The law came slowly to Hanna. Most of the people who came to settle had some money with them; they were all extremely enthusiastic, busy, and happy, and there seems to have been little time for crime. There were a few spectacular incidents that first year, but they were isolated.
On January 2, 1913, in the Hanna Herald an account of a very busy horse thief was reported. Although he was in constant conflict with the law, and continually pursued by a variety of law enforcement officials who were equally busy, he seems to have covered an amazing amount of territory in a short time. Horse Thief Visits Town, blared the headline. George Bonner wanted for horse stealing, visits Hanna Saturday night and makes clean getaway.
"Some days ago J.C. Trenaman of this place received word that George Bonner who had purchased some horses from him, was trying to make a getaway, Trenaman went to Cluny to investigate, but on arrival there found that Bonner was gone. Trenaman came back after getting what information he could get and last Sunday he went to Munson where C.W. Robinson, J.P. issued a warrant to arrest Bonner for obtaining horses under false premises. Constable Dela Tour of the RNWMP and Trenaman then took up the chase and made a midnight trip to Drumheller on a coal train, only to find that Bonner had been arrested on Saturday night and had been brought before the court for selling a piece of mortgaged property. He was fined $10 and costs and ordered to return the money. After the trial he sold Trenaman's team and hired a man to take him north. Trenaman and the constable returned to Munson. In the morning Trenaman was sworn in as a special constable and continued the chase. They found the horses at Gopher Head in the possession of I. Collins. Collins had a hard luck story having bought a stallion, two mares and other goods to the amount of seven hundred dollars from Bonner. He gave him a check and Bonner was to have delivered the goods. After Bonner had cashed the check, but before he had delivered the horses, Deputy Sheriff Walker of Carbon had seized the whole outfit at Big Valley. Collins, learning of this, followed his man back to Drumheller. Bonner advised Collins he would square the deal and gave him Trenaman's horses and some household furniture. The horses were then turned over to Trenaman and the sheriff nabbed the furniture. When Trenaman repossessed his team he went back to Big Valley where the JP had issued two warrants for the arrest of Bonner on additional charges. The culprit was charged with issuing fraudulent checks all over the countryside on a Royal Bank account which he had opened earlier with a two dollar deposit. Meanwhile Bonner was headed for Hanna and eventually disappeared without ever coming to justice."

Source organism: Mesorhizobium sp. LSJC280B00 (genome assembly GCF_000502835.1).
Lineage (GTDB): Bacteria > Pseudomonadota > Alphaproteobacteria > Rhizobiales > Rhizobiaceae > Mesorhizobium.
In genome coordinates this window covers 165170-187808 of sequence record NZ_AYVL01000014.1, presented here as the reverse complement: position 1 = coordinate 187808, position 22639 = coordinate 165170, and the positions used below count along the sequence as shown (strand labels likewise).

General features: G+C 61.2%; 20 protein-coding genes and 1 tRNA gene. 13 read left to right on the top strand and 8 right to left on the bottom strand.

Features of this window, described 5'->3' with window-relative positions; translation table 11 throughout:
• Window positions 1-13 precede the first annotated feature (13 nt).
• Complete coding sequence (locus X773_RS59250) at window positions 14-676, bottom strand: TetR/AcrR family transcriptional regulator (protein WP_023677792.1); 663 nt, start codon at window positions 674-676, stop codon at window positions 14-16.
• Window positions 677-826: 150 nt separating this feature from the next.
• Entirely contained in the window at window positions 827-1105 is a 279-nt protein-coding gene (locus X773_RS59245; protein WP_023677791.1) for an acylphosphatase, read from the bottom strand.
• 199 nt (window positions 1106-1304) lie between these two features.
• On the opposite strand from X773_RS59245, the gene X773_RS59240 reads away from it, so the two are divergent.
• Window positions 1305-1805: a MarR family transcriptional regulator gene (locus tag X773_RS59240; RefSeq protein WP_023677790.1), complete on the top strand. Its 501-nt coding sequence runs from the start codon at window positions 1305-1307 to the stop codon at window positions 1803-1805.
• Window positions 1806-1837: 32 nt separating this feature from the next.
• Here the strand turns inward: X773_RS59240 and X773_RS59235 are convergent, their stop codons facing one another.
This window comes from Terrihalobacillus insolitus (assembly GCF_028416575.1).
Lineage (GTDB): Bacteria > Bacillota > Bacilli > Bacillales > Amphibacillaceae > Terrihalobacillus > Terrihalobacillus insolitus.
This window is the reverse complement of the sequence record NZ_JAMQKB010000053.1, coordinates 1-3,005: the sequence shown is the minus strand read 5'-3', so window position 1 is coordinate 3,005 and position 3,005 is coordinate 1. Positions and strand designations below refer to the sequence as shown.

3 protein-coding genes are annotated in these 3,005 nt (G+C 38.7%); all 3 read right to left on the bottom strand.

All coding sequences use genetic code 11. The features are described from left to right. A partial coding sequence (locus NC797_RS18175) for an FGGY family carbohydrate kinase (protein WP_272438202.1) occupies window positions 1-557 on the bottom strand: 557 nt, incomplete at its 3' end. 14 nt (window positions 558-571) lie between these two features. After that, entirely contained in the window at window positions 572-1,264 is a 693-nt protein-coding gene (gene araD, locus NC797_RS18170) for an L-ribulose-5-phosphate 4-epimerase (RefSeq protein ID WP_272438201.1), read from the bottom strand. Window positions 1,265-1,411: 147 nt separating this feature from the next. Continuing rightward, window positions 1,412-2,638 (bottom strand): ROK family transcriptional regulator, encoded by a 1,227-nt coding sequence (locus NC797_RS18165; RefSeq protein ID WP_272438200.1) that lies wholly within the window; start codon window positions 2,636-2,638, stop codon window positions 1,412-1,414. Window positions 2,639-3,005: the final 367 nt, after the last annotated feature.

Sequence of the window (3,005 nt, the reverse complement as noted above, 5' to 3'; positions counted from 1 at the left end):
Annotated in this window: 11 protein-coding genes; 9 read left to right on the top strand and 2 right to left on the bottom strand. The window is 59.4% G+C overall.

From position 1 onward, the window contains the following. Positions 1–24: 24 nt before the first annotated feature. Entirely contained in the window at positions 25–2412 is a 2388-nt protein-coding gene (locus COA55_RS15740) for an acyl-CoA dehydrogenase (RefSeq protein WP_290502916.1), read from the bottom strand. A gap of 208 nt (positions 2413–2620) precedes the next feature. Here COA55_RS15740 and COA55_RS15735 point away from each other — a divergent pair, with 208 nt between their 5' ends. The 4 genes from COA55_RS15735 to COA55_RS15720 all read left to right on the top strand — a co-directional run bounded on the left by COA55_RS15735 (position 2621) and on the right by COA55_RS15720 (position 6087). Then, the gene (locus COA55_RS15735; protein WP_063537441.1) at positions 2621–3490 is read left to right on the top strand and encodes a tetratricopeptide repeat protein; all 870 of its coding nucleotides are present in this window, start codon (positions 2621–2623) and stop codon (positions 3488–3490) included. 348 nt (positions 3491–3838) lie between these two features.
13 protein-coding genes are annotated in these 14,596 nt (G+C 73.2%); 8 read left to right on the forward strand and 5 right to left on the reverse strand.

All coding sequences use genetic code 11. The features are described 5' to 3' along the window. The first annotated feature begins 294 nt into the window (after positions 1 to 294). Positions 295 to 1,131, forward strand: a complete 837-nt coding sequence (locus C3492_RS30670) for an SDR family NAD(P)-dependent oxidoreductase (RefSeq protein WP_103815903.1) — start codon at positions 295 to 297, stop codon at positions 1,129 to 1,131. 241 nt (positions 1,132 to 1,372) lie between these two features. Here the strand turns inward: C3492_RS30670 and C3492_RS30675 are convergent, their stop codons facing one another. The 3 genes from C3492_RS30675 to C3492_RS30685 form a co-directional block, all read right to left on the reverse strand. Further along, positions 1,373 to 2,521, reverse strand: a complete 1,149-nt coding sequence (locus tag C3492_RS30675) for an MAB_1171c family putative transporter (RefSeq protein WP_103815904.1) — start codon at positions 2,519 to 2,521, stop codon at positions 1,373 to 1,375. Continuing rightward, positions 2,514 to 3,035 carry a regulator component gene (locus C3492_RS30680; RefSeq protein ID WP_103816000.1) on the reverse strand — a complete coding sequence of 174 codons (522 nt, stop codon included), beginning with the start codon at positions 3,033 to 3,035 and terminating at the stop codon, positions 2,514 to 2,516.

On February 6, 1913 G.R. Cope, the postmaster of Copeville was appointed Bailiff of Hanna and district and in March town council advertised for a town constable. In March Dan Hines was sworn in as special constable where he remained until a permanent appointment was made. The RNMP was asked to provide police service for Hanna but declined.
Will J. Miller was appointed town policeman in September 1913.
The first recorded burglary took place in September when thieves robbed the Hanna Hardware and Stephens and Edwards of $150. The triggered agitation and criticism of the work of Miller. A wave of petty thievery's by mid - October resulted in the dismissal of Miller and T.S. Grabell was hired. In January 1914 a new jail, fabricated by the blacksmith was completed. It contained three cells and was of all steel construction including the bunks. It was the discovered that no keys had been cut for the locks which were installed and the town secretary had to write away for them.
Chief Grabell patrolled the business section at night and when he found a door open he left a rhyming note for the proprietor. Sterling and Tingle left their door open one night and found the following verse on their desk the next morning:
Because you have a brand new safe
Sitting on the floor,
That's no reason why you shouldn't lock your door,
There are lots of men in town
that want the stuff that jingles,
And perhaps some day they'd get it
If they called at Wade and Tingle's.
Text courtesy of The Hanna Herald
Kirby Cartage digging up Main Street, 1935